A gutted court system and bankrupt state risks leaving those seeking justice for victims of the dictatorship out in the cold in the new democratic, Gambia.
From the outside, Gambia looked much the same on April 7 - the day after the first parliamentary elections since the end of Yahya Jammeh's dictatorship.
But inside the main market of the capital Banjul, away from the bustle of the traders, there was something radically different: the sound of people arguing about politics.
This never would have happened under Jammeh.
Ibrahima Manga, Pa Mundiaye and Alaji Baboucar Mane lived most of their lives under Jammeh's rule when people silently vanished and politicians, activists, journalists and ordinary people who disagreed with the government were jailed without trial for speaking their mind publicly.
Many were tortured and others died in detention, their bodies buried in secret locations which the new government has recently unearthed.
As the three men listened to the results of the election on the radio, they argued about where Jammeh should be tried.
But Jammeh has put himself out of the ICC's reach.
He fled to Equatorial Guinea which has not signed up to the court in the Hague.
In Gambia, the justice system is starved of funds, equipment and expertise and is buckling under a backlog of dozens of unsolved cases from the Jammeh era.
The case of Solo Sandeng illustrates the serious problems faced by Banjul's cash-strapped courts.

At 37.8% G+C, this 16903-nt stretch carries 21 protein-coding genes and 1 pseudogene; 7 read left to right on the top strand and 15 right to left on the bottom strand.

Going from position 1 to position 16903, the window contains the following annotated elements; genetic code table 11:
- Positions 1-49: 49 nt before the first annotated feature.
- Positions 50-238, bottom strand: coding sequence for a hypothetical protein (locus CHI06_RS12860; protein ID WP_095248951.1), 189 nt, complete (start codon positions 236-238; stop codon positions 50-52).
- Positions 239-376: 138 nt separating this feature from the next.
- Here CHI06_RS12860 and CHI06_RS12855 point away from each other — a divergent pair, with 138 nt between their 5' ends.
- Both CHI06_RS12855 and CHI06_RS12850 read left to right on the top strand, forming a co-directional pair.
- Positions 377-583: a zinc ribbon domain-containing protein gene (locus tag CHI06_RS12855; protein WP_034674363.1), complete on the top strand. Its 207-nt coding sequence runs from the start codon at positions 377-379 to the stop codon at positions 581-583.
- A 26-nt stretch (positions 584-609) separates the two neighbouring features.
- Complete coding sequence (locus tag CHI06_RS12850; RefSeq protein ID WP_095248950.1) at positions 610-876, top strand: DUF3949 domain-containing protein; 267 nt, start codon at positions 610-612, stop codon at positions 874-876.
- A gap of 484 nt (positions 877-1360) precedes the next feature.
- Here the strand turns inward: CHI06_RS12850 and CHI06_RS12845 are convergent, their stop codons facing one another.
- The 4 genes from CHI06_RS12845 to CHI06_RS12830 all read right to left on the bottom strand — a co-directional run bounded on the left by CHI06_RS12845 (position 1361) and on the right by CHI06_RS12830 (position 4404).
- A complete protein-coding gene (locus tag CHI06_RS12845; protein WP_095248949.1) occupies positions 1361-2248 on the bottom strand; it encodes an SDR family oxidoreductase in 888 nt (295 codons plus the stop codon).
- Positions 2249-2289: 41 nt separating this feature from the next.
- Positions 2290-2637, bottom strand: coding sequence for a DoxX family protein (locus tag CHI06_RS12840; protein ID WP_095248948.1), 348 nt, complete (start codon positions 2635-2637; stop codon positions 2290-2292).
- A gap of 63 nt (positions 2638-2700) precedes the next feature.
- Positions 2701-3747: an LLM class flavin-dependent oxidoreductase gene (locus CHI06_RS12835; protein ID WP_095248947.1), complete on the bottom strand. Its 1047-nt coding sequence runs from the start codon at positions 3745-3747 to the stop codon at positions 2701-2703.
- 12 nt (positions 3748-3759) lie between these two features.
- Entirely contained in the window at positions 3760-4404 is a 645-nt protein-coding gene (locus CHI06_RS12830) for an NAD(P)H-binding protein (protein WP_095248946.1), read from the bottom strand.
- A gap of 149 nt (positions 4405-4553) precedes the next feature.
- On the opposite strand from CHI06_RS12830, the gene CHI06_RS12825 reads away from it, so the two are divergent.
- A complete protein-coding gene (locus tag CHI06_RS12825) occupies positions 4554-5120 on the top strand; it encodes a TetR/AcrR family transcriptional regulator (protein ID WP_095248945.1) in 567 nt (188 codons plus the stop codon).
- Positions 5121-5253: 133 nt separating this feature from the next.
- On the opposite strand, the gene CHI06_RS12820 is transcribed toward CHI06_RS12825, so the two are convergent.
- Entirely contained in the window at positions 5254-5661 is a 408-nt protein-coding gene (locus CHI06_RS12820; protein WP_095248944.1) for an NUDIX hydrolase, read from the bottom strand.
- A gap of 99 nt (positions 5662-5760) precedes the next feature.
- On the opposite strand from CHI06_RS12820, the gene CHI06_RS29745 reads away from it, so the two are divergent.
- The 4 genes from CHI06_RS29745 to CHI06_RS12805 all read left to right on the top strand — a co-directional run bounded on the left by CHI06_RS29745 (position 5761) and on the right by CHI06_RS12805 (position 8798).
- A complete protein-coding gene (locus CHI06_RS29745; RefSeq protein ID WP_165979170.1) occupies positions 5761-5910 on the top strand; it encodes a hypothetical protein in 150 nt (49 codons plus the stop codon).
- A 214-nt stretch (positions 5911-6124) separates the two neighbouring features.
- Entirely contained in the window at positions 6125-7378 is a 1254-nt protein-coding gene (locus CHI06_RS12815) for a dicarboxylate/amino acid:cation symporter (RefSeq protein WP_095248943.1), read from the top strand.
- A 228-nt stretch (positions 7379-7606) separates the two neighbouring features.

A prominent activist and member of one of Gambia's opposition parties, Sandeng was arrested during a peaceful demonstration in April last year.
He died in detention and his body was exhumed and returned to his family just last month.
The nine members of the notorious National Intelligence Agency (NIA) who arrested him, were charged for their involvement in Solo Sandeng's death and jailed.
But their case was postponed five times.
The judge said prosecutors must present more evidence.
Frozen state funding
Justice Minister Aboubacar Tambadou is confident the case against the NIA9 - as they are now known, will proceed, but urged patience.
The Finance Minister has said international donors, including the EU, the IMF and the World Bank, as well as experts from the commonwealth, will assist Gambia in dealing with all the court case arrears, finding lawyers and judges.
Meanwhile, the state has to prioritise with the little it has.
Gambia is expected to set up a Truth and Reconciliation Commission within six months, one of the pillars of President Adama Barrow's government.
But it is saddled with over $1 bn in debt and is struggling to function.
Fatoumatta Sandeng says there will be no reconciliation in Gambia until there is justice.
"There only can only be truth and reconciliation. Yes, I believe in it but it can only happen when there is justice and truth be told. We cannot be just left in bewilderedness and then you want us to accept reconciliation. We need truth, we need justice to be served, then we can reconcile," she said.
In March an association of victims and their relatives was up to seek reparations and demand Jammeh's assets be frozen.
But for the moment it is Gambia's own state funding that is frozen with little guarantee that once donors' money flows in it will be able to cope with a large influx of victims and their relatives demanding their day in court.